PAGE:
Tenzing Dakpa: The Super-familiarity of Home

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“Family rarely comes in the way of familiarity. Dakpa makes himself at home before leaving again and finds a resonance there with the people and place of his upbringing through the photographic project. “

Since our respective lockdowns, we’ve become more attuned to home life than ever before. Social media has provided endless evidence of this. We have also become super-familiar with our domestic spaces, we have come to know them intimately, we know exactly where to socialise, find comfort, escape, mentally and physically – for some, the home has become a deeply psychological space. Above all, never have the small pleasures of life been met with so much gratitude.

 

 

 

Home for each of us takes its own character and configuration. For some its rather conventional and for others less so. Hotels and guest houses for instance. They often function as homes as well as accommodation, and right now these must be taking an eerie off-season character while tourism sleeps the world over. One such family business / dwelling is sometimes home for Tenzing Dakpa at his parent’s hotel in Sikkim, India. Although the photographs in The Hotel (Steidl, 2020) were taken before the current coronavirus crisis, the work’s appraisal of family dynamics and the moments of intimacy and solitude are aspects of life that have become particularly resonant of late.

 

 

 

Unsurprisingly, I first became aware of Dakpa’s work on Instagram and via his gallery representation Indigo + Madder, researching new talent that has been super-fertile on the Indian subcontinent over the past few years. This new school, perhaps a generation of millennials, resist or relax documentary traditions, embrace subjectivity and more importantly, exhibit a confidence to take risks and experiment, dare I say I want this to be a punk attitude. All this is made visible online, through commercial work like fashion and into photographic projects, all which indicate the promise of a new contemporary vision. I’m not entirely sure what has propelled South Asian photographies to this level of hype for me personally, but it could be attributed to any or all of the following: thriving local scenes, international commissions and residency programmes, expanded education possibilities, improved networking and online communities, progressive festival and biennale circuits, online platforms and of course, a fucked up socio-political system at home creating compelling motives for artistic agency and expression.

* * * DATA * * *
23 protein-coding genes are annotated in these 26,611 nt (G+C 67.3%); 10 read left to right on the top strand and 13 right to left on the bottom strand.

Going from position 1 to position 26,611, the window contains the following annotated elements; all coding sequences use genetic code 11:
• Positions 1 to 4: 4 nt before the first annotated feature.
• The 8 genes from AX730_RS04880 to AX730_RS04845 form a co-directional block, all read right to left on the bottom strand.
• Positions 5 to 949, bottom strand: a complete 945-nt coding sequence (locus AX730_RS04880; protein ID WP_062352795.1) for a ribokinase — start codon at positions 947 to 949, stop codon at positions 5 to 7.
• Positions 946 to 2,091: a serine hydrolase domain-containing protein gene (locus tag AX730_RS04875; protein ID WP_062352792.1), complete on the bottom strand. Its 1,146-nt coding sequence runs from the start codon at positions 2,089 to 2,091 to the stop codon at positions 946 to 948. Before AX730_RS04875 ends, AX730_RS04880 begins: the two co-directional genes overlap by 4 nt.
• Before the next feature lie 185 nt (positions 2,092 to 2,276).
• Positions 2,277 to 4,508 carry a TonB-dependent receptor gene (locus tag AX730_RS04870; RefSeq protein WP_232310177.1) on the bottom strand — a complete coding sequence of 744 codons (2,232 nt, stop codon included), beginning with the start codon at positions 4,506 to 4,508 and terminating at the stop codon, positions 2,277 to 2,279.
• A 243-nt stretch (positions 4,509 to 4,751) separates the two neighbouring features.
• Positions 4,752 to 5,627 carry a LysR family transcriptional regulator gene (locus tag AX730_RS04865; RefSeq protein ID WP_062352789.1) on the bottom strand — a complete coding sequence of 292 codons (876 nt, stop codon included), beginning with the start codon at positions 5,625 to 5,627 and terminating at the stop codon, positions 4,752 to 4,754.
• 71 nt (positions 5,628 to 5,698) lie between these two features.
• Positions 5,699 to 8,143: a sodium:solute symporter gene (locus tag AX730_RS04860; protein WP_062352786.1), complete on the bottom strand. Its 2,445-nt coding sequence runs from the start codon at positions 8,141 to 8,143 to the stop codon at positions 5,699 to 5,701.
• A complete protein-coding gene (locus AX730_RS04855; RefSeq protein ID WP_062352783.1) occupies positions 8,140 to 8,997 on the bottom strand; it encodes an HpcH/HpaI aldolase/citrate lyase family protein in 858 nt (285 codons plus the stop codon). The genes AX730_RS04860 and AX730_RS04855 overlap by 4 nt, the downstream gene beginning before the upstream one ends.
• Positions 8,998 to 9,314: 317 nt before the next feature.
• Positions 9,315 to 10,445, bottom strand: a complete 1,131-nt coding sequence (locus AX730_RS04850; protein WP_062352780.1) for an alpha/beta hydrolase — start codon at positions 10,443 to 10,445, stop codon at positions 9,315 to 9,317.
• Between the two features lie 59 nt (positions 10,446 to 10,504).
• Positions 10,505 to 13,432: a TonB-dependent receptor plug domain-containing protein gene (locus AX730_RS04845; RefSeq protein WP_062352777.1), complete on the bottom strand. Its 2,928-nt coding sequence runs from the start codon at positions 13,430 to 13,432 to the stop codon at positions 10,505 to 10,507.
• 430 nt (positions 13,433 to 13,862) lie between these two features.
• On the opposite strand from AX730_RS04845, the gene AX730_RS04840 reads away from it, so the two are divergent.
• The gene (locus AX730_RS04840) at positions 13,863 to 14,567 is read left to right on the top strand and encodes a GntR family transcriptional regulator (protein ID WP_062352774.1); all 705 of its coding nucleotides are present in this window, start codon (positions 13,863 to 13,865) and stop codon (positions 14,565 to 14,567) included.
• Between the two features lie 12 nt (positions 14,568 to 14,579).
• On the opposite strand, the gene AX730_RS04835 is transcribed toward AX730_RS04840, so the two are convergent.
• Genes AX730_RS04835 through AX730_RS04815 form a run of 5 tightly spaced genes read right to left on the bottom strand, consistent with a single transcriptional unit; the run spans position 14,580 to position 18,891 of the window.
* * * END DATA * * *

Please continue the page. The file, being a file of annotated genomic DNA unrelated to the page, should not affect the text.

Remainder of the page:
“This is a so much about family that the idea of the hotel and its function as the construction and as a dwelling for temporary accommodation, reflected through the blueprint cover and letterheaded endpapers is anything but the impersonal experience of temporary lodging.”

 

 

 

In the book, we are witness to a return to the family home after a period of away. South Asians, whether they are relatively independent or not often have a home home. A family home or ghar. During visits, in that period of return, away from contemporary, cosmopolitan life there is a gradual re-acquaintance with the space, with family rituals, close relationships and of course, home cooking. Home is both what is left behind to seek new horizons and provides the comfort and security of return. It is the place in which memories are recollected and recounted and therefore, where family history is forged and consolidated. As these pictures also show, Dakpa is in the midst of re-familiarisation and self-reflection. We see in this hotel, no customers but a workplace as well as a home, parents, a brother and a hotel cat that is more elusive than the visiting Dakpa himself. The enigmatic cat becomes the subject of the initial photographic foray, it’s assessment of the space comes to influence the photographer in his own rediscovery.

 

 

Family rarely comes in the way of familiarity. Dakpa makes himself at home before leaving again and finds a resonance there with the people and place of his upbringing through the photographic project. The work has a slow observational pace, the quiet black and white images examine the space and are witness to moments when family members are captured very much as reminders of what Dakpa has left behind, a father at work maintaining the building and other objects, the mother busy around the house, probably in dual roles, looking after the business and the family, the brother, caught in moments of familial intimacy and fun that only Dakpa can attest to. This is a so much about family that the idea of the hotel and its function as the construction and as a dwelling for temporary accommodation, reflected through the blueprint cover and letterheaded endpapers is anything but an impersonal experience. Dakpa’s text insertion provides the clues whereby the hotel is a metaphor for a destination from an uncertain set of official origins and the uncertainty of personhood away from home, and it is through family displacement that the hotel has been realised as an officiated and rooted sense of belonging. Despite its transient role as short-term lodging, it is where Dakpa finds a concrete base and therefore might also be an ironic and humorous reference to his own temporary visit.

 

Tenzing Dakpa

The Hotel

Steidl

(All Rights Reserved. Text @ Sunil Shah. Images @ Tenzing Dakpa.)

 

 

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